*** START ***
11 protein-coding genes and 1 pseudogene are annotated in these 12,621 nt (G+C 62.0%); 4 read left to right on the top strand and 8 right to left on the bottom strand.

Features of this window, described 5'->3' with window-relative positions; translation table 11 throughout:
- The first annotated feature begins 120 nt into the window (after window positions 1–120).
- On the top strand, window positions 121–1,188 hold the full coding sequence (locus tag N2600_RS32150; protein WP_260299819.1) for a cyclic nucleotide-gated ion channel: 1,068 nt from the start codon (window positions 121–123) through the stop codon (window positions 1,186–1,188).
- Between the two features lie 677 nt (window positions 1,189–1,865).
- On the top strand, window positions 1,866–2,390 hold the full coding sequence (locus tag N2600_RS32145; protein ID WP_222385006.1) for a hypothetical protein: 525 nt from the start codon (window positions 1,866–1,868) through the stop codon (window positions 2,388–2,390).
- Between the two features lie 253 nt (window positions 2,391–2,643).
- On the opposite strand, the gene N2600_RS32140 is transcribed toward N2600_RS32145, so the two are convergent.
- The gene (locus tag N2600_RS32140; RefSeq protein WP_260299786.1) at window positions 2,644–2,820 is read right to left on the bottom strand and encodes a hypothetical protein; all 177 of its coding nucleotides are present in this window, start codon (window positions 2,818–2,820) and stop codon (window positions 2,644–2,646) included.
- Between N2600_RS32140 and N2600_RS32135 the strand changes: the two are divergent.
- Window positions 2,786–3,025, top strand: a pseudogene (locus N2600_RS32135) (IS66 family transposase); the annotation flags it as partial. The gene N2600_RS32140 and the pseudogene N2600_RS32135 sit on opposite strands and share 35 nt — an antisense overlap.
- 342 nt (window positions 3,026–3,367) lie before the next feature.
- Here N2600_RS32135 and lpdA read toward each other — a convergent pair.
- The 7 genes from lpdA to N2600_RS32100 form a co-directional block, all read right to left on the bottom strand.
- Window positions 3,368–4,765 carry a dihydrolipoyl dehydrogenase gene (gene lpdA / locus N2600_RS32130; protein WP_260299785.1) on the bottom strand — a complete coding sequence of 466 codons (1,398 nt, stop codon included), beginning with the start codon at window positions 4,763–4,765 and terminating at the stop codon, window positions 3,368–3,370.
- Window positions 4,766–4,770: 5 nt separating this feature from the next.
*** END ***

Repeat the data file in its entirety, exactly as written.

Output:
11 protein-coding genes and 1 pseudogene are annotated in these 12,621 nt (G+C 62.0%); 4 read left to right on the top strand and 8 right to left on the bottom strand.

Features of this window, described 5'->3' with window-relative positions; translation table 11 throughout:
- The first annotated feature begins 120 nt into the window (after window positions 1–120).
- On the top strand, window positions 121–1,188 hold the full coding sequence (locus tag N2600_RS32150; protein WP_260299819.1) for a cyclic nucleotide-gated ion channel: 1,068 nt from the start codon (window positions 121–123) through the stop codon (window positions 1,186–1,188).
- Between the two features lie 677 nt (window positions 1,189–1,865).
- On the top strand, window positions 1,866–2,390 hold the full coding sequence (locus tag N2600_RS32145; protein ID WP_222385006.1) for a hypothetical protein: 525 nt from the start codon (window positions 1,866–1,868) through the stop codon (window positions 2,388–2,390).
- Between the two features lie 253 nt (window positions 2,391–2,643).
- On the opposite strand, the gene N2600_RS32140 is transcribed toward N2600_RS32145, so the two are convergent.
- The gene (locus tag N2600_RS32140; RefSeq protein WP_260299786.1) at window positions 2,644–2,820 is read right to left on the bottom strand and encodes a hypothetical protein; all 177 of its coding nucleotides are present in this window, start codon (window positions 2,818–2,820) and stop codon (window positions 2,644–2,646) included.
- Between N2600_RS32140 and N2600_RS32135 the strand changes: the two are divergent.
- Window positions 2,786–3,025, top strand: a pseudogene (locus N2600_RS32135) (IS66 family transposase); the annotation flags it as partial. The gene N2600_RS32140 and the pseudogene N2600_RS32135 sit on opposite strands and share 35 nt — an antisense overlap.
- 342 nt (window positions 3,026–3,367) lie before the next feature.
- Here N2600_RS32135 and lpdA read toward each other — a convergent pair.
- The 7 genes from lpdA to N2600_RS32100 form a co-directional block, all read right to left on the bottom strand.
- Window positions 3,368–4,765 carry a dihydrolipoyl dehydrogenase gene (gene lpdA / locus N2600_RS32130; protein WP_260299785.1) on the bottom strand — a complete coding sequence of 466 codons (1,398 nt, stop codon included), beginning with the start codon at window positions 4,763–4,765 and terminating at the stop codon, window positions 3,368–3,370.
- Window positions 4,766–4,770: 5 nt separating this feature from the next.